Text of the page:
The story captures me a lot more than that of Neverwinter, not necessarily because it features some very well done tie-ins with the Star Trek series. Yes, you can encounter most of the characters known from the movies, and the stories around them are well done and on par with any CRPG out there, but I admit I am not that kind of a geek about Star Trek. I just enjoy a science fiction setting and story with a little bit more complex take on mechanics and tactics.
My two characters focus on the two main styles of space combat. The Romulan commands a stealthy highly maneuverable "tactical" warbird, two heavy disruptor cannons, two photon torpedo launchers in the front, turrets in the aft-section for close-angle high damage attacks. The Starfleet Officer steers a slow-turning mighty cruiser which can absorb a lot of damage and relies on wide-angled beam arrays to whittle the opponents down. When one style of combat starts to bore me, I switch character.
Ground combat is less interesting for me, probably because it is already a well-known and overly played experience from other games. However, the odd well done ground mission still manages to capture me. There was for example one in the bowels of maintenance tunnels of a space station, with a very horror movie like atmosphere; you are literally haunted by what turns out to be a holo-persona driven mad by computer viruses, right along with a spectre-like race of transdimensional aliens. However, it goes right over the top, you even have to travel back in time and fend off the aliens right alongside with Scotty and Bones. And it gets downright ridiculous when in the middle of it all,you suddenly have to spend your time finding out about the right mix for a drink of some ex-affair of McCoy in order to calm her down and give you a piece of equipment, which is required to save the whole crew. Yeah, well. Some good, some bad. Back to space combat.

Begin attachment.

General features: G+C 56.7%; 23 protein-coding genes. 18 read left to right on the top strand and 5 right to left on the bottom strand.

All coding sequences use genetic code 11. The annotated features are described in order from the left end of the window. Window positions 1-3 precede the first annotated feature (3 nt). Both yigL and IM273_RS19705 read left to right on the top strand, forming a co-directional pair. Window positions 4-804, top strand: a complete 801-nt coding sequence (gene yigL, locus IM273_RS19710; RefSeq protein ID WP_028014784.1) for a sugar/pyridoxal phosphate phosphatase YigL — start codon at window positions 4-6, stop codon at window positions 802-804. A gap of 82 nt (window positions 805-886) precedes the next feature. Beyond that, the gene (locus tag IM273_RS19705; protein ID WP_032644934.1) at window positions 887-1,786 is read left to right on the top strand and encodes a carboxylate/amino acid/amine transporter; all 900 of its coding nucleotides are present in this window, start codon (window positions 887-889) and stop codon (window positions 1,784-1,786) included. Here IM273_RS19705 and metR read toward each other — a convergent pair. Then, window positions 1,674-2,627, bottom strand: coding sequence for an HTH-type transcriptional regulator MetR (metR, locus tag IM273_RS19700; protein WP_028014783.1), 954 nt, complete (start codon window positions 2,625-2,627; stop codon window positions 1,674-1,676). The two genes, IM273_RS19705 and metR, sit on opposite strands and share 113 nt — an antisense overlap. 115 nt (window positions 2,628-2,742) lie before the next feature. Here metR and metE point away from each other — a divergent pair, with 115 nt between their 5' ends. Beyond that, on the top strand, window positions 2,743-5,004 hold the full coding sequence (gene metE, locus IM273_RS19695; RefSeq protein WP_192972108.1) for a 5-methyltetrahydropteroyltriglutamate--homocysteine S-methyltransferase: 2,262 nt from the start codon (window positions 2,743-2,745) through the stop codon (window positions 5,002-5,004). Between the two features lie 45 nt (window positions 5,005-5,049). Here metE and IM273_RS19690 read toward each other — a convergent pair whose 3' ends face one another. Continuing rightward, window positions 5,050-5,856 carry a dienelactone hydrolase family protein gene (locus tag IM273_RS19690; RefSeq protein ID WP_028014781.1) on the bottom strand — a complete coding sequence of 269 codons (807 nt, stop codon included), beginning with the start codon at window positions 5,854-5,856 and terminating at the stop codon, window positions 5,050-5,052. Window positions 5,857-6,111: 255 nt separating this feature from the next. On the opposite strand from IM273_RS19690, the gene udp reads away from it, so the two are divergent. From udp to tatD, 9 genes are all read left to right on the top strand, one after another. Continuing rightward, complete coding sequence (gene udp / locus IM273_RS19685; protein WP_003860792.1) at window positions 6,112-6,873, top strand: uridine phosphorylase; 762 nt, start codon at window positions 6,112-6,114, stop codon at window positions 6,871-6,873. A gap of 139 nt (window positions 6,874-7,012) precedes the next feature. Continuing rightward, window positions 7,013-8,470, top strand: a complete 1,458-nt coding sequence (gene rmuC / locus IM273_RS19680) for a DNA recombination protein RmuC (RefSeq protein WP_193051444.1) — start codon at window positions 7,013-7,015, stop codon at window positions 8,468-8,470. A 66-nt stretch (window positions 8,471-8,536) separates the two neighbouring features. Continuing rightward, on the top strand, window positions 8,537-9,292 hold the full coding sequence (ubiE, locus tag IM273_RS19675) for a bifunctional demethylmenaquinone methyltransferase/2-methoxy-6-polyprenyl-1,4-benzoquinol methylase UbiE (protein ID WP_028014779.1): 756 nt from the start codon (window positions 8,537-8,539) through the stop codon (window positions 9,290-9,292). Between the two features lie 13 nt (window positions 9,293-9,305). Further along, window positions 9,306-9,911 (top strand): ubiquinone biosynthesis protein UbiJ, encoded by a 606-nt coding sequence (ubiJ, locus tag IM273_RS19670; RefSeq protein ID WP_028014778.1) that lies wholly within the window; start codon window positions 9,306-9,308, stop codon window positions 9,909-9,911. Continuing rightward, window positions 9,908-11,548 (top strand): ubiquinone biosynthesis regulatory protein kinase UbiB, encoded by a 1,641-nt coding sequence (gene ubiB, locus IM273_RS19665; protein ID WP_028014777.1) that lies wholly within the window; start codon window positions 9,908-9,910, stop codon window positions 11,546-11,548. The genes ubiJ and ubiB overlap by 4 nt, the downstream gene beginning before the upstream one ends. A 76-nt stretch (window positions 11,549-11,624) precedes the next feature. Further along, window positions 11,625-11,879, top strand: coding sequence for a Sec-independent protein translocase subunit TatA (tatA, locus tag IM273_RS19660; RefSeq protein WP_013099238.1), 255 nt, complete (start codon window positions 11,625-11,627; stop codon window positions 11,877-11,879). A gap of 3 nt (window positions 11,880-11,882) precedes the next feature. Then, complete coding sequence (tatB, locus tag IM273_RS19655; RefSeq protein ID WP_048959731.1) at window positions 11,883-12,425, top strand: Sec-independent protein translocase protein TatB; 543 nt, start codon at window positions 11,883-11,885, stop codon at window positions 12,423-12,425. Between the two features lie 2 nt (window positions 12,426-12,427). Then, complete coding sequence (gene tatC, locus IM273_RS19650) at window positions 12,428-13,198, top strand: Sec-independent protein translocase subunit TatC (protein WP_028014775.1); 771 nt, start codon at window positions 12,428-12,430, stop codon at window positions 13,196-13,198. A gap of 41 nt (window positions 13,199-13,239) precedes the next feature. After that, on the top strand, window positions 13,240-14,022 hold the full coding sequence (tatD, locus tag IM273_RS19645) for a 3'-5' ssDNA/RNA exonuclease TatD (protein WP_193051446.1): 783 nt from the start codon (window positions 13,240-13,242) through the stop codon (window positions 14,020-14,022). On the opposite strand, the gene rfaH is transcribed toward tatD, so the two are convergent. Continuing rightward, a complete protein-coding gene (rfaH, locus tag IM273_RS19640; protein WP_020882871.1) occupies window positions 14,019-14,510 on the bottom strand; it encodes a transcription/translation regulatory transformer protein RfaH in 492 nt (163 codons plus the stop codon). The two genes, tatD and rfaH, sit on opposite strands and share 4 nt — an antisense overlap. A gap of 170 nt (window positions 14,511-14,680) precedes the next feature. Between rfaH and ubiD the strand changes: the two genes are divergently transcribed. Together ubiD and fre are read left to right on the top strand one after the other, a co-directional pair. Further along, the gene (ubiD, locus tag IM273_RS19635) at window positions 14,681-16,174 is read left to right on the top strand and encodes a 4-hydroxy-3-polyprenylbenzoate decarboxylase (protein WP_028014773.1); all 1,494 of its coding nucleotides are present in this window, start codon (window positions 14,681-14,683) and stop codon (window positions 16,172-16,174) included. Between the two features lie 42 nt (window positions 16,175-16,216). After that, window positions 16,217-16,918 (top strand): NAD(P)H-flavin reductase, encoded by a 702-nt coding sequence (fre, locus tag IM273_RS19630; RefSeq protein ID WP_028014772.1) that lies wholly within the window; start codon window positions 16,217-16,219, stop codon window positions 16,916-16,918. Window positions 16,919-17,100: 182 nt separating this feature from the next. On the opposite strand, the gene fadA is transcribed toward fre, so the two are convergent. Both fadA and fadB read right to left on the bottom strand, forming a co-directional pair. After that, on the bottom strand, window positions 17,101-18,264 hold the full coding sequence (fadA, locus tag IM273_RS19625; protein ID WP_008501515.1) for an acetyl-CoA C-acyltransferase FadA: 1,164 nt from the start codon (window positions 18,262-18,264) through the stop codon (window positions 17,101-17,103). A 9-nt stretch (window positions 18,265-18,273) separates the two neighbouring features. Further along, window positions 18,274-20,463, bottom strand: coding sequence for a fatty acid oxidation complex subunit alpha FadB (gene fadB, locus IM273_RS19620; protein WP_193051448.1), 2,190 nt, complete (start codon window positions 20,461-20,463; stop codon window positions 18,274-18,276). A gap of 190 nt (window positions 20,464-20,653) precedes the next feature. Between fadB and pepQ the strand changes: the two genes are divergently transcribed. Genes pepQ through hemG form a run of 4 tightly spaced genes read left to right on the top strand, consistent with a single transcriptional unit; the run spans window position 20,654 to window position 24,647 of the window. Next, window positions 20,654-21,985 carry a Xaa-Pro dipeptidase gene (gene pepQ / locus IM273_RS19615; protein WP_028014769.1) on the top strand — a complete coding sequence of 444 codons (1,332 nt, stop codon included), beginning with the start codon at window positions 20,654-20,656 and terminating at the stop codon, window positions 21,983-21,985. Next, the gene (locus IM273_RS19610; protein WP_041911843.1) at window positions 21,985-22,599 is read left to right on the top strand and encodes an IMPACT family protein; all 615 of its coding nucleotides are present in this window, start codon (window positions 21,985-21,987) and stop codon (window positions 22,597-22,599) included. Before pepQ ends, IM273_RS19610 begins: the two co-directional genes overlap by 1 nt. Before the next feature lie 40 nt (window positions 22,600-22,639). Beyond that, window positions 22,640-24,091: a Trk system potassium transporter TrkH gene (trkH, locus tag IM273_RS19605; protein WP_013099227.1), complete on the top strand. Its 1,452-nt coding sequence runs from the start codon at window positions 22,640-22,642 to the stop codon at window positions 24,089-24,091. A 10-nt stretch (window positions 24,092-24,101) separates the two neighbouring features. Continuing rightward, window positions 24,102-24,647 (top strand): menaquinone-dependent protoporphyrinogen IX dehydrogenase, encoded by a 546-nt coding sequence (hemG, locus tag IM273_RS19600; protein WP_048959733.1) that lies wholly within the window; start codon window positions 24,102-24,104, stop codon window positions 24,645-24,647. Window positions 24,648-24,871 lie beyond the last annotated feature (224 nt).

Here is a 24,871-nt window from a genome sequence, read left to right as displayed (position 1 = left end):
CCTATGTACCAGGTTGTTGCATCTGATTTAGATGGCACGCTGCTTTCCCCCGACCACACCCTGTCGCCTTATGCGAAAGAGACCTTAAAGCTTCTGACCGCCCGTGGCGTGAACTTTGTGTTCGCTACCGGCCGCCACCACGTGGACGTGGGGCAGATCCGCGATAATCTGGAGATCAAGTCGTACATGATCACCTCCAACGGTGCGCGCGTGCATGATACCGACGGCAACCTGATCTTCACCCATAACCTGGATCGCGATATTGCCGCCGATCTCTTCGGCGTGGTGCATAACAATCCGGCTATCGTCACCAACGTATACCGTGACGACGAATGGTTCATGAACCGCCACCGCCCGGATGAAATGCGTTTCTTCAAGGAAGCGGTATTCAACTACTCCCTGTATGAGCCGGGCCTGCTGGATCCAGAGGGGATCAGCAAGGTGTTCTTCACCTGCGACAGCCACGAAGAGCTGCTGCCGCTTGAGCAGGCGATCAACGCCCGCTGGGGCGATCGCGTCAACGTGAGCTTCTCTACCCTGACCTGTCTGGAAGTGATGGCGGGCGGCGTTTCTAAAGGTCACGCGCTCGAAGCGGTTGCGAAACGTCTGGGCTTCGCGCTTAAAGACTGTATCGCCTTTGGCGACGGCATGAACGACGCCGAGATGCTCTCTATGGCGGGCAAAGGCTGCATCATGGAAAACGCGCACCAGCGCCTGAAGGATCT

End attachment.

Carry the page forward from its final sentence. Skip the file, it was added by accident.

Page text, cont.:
There is some space pvp maps, however when I entered the only one which I was actually able to find, it was full of borg cubes to defeat, and no enemy faction to be seen during all those about 20 missions I repeated in there.
Still, I like and consider it refreshing to the traditional fantasy settings or fantasy-sci-fi mixes out there. It is a kind of a purist approach. Also, it makes partially more sense to me to find/salvage a technological more advanced equipment, say, a mark IV phaser beam array with improved targeting systems, for a space ship than, a Diablo-style leather-armor of painful punishment with more armor rating than a full-blown standard plate mail. Talk about suspension of disbelief. It is somehow easier on you in a sci-fi setting, I think.
I am also a little bit back in the "old days" of CRPG, when you still had to steer and manage a full party and imagine their interaction amongst each other, which was fully perfected in games like Baldurs Gate or Neverwinter Nights. Here, I have my trusted first officer, my science officer piping in with scientific mumbo jumbo, and my engineer who is always ready to throw in a fix to a problem. I can equip them with armor and weapons, choose their skills, too, well, the old days.
Well, that is just a first impression and motivations about this game. So far I can say that Star Trek Online is better than I was led to believe by many a review or discussion. I am playing it now since end of August, while eying each new newsletter from Frontier for actual news on Elite: Dangerous, fully ready to come back once they fixed that stupid gimbal laser bug on my Anaconda and added some more interesting game elements to the current "Space-Trucker" core experience.